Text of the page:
Category Archives: Human Rights

Stepping Stones

During this week of unspeakable horror in Syria, I found a little book at the library that shone with beauty and hope. Stepping Stones: A Refugee Family’s Journey, written by Margriet Ruurs and with illustrations created by Nizar Ali Badr, is a honest and poignant story of a Syrian family’s experience of having to leave their beloved home and country and flee for their lives. Fortunately, they find open arms and help in a new country. This book would be a wonderful teaching tool for families and classrooms to help all understand the refugee crisis worldwide. It also gives information about how one can give help during this humanitarian crisis.

from the publisher, Orca Book Publishers:

This unique picture book was inspired by the stone artwork of Syrian artist Nizar Ali Badr, discovered by chance by Canadian children’s writer Margriet Ruurs. The author was immediately impressed by the strong narrative quality of Mr. Badr’s work, and, using many of Mr. Badr’s already-created pieces, she set out to create a story about the Syrian refugee crisis. Stepping Stones tells the story of Rama and her family, who are forced to flee their once-peaceful village to escape the ravages of the civil war raging ever closer to their home. With only what they can carry on their backs, Rama and her mother, father, grandfather and brother, Sami, set out to walk to freedom in Europe. Nizar Ali Badr’s stunning stone images illustrate the story.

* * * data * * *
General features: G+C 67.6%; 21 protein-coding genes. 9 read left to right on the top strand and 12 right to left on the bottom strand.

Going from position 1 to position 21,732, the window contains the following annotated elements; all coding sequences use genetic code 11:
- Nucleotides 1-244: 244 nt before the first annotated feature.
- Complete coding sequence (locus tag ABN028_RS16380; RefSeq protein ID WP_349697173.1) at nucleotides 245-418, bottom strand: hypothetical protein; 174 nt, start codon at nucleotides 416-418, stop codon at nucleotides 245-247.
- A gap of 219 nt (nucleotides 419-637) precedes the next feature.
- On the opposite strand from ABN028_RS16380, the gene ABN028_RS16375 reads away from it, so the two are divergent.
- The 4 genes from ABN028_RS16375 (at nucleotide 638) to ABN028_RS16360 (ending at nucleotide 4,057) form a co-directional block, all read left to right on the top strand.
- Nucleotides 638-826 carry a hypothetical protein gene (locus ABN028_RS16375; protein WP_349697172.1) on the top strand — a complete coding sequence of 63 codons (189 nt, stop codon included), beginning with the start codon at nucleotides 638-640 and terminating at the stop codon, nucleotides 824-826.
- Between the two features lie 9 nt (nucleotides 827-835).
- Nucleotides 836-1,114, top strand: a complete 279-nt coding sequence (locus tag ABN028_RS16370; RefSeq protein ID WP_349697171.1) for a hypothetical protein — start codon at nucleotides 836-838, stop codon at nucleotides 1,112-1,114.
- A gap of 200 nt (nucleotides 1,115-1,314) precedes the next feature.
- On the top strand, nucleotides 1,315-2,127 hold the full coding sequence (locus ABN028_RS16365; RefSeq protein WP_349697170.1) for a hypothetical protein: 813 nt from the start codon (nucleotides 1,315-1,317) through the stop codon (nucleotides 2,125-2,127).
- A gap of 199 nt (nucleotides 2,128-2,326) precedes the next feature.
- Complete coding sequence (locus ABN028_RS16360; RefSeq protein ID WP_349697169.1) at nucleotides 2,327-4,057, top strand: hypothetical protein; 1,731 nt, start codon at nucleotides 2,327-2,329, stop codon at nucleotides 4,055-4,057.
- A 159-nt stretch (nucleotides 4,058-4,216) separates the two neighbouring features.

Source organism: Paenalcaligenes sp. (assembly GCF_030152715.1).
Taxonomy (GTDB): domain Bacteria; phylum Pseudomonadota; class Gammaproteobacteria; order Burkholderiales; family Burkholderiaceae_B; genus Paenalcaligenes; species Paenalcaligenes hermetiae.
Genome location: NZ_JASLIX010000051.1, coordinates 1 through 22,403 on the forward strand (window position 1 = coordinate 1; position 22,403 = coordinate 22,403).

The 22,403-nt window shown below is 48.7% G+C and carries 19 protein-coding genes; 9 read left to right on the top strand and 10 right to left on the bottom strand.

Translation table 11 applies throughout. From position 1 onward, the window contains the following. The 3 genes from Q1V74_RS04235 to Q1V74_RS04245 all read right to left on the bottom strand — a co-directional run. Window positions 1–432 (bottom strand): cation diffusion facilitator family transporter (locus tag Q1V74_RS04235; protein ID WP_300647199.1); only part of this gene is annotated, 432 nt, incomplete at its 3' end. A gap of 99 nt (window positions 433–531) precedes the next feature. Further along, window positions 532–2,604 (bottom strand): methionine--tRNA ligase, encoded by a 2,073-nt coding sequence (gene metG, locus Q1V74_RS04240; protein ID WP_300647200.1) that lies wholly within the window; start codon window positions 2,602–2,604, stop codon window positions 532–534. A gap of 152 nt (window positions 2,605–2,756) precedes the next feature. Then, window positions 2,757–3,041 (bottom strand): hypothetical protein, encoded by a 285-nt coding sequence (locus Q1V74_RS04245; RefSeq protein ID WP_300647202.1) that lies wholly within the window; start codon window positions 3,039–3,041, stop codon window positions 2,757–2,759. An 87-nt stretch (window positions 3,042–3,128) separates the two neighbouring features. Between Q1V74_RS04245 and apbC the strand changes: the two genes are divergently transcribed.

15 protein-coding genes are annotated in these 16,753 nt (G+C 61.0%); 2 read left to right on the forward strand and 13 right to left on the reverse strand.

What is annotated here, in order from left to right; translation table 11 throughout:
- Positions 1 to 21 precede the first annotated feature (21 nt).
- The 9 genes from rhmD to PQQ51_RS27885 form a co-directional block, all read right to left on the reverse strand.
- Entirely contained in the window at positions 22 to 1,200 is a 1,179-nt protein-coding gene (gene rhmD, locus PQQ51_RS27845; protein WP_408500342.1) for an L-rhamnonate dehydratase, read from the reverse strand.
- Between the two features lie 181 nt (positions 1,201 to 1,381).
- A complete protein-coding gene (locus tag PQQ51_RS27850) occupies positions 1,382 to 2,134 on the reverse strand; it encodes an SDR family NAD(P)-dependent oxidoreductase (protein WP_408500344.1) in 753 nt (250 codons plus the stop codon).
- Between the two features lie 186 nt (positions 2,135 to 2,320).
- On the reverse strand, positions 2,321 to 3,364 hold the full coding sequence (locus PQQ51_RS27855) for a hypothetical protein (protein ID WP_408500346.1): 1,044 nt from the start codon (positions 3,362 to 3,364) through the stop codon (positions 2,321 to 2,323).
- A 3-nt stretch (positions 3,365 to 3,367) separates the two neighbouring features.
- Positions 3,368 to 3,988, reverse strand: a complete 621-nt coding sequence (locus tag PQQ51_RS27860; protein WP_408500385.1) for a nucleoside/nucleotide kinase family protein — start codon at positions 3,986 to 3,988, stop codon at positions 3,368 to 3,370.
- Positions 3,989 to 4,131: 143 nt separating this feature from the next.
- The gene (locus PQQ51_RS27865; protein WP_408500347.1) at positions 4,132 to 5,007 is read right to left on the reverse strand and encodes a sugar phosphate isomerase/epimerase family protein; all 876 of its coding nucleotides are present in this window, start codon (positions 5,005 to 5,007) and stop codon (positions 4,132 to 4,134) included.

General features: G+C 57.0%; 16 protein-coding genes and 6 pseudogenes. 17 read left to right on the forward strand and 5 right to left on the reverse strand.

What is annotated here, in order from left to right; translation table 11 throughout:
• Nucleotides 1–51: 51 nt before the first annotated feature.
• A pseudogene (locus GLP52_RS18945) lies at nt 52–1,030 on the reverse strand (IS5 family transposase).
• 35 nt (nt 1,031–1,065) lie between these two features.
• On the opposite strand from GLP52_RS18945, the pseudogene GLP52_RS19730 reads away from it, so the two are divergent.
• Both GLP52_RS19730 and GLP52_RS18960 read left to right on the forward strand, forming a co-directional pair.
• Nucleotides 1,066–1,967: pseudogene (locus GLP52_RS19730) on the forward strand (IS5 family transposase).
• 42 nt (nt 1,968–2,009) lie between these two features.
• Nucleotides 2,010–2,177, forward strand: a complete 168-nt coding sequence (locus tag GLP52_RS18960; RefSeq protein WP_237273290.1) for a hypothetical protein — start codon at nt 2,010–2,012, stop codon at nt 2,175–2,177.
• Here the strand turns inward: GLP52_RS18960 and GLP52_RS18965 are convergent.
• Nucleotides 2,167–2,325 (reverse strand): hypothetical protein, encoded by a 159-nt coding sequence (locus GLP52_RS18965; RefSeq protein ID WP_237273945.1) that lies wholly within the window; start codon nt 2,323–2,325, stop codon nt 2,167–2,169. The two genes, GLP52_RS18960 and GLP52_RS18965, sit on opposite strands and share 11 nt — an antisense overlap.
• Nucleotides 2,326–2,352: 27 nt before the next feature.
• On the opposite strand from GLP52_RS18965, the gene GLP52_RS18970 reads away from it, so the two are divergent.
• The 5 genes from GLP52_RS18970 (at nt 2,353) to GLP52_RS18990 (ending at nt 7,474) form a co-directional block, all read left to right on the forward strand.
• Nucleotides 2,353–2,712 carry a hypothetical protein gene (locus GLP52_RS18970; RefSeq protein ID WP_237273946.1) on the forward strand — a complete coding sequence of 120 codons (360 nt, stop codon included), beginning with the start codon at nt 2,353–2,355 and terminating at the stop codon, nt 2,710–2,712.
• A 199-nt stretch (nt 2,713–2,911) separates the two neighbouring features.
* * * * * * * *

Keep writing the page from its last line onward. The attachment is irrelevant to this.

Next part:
from Social Justice Books:

This bilingual children’s picture book (English and Arabic) is worth reading for the illustrations alone. The three dimensional characters, made from beach stone by Syrian artist Nizar Ali Badr, are so expressive and exquisite that they tell a story of their own. Badr conveys the plight of refugees, although he himself has never left Syria. He explains, “How could I leave the country that gave to humanity the world’s oldest writing, the cuneiform alphabet?”

What can you do to make a difference?

 

I chose this book to read for my personal challenge, “Wanderlust,” my effort to read books that are from or take place in each country of the world. This was a book about life in Syria.

I’m So Sorry, Mem Fox!

mem-fox

Mem Fox has long been a favorite author of mine and of my students over the years. Her books are very special and dearly loved by group after group of my second graders. So, tonight, when I read a news article about the treatment she received upon entering the United States for a conference — please click here to read the article — I felt absolutely sick with sadness, embarrassment, and outrage at what my country is becoming. When the leader of the country and his minions demonstrate bullying and hateful behaviors on a daily basis, their behavior gives permission to other cowards and small-minded people to behave the same way. Mem was subjected to that ugliness, and I just want to tell her how very sorry I am that that happened to her and how ashamed I am of those people in my country that are so consumed with hate and meanness … and that have been given free reign to bully.

The Handmaid’s Tale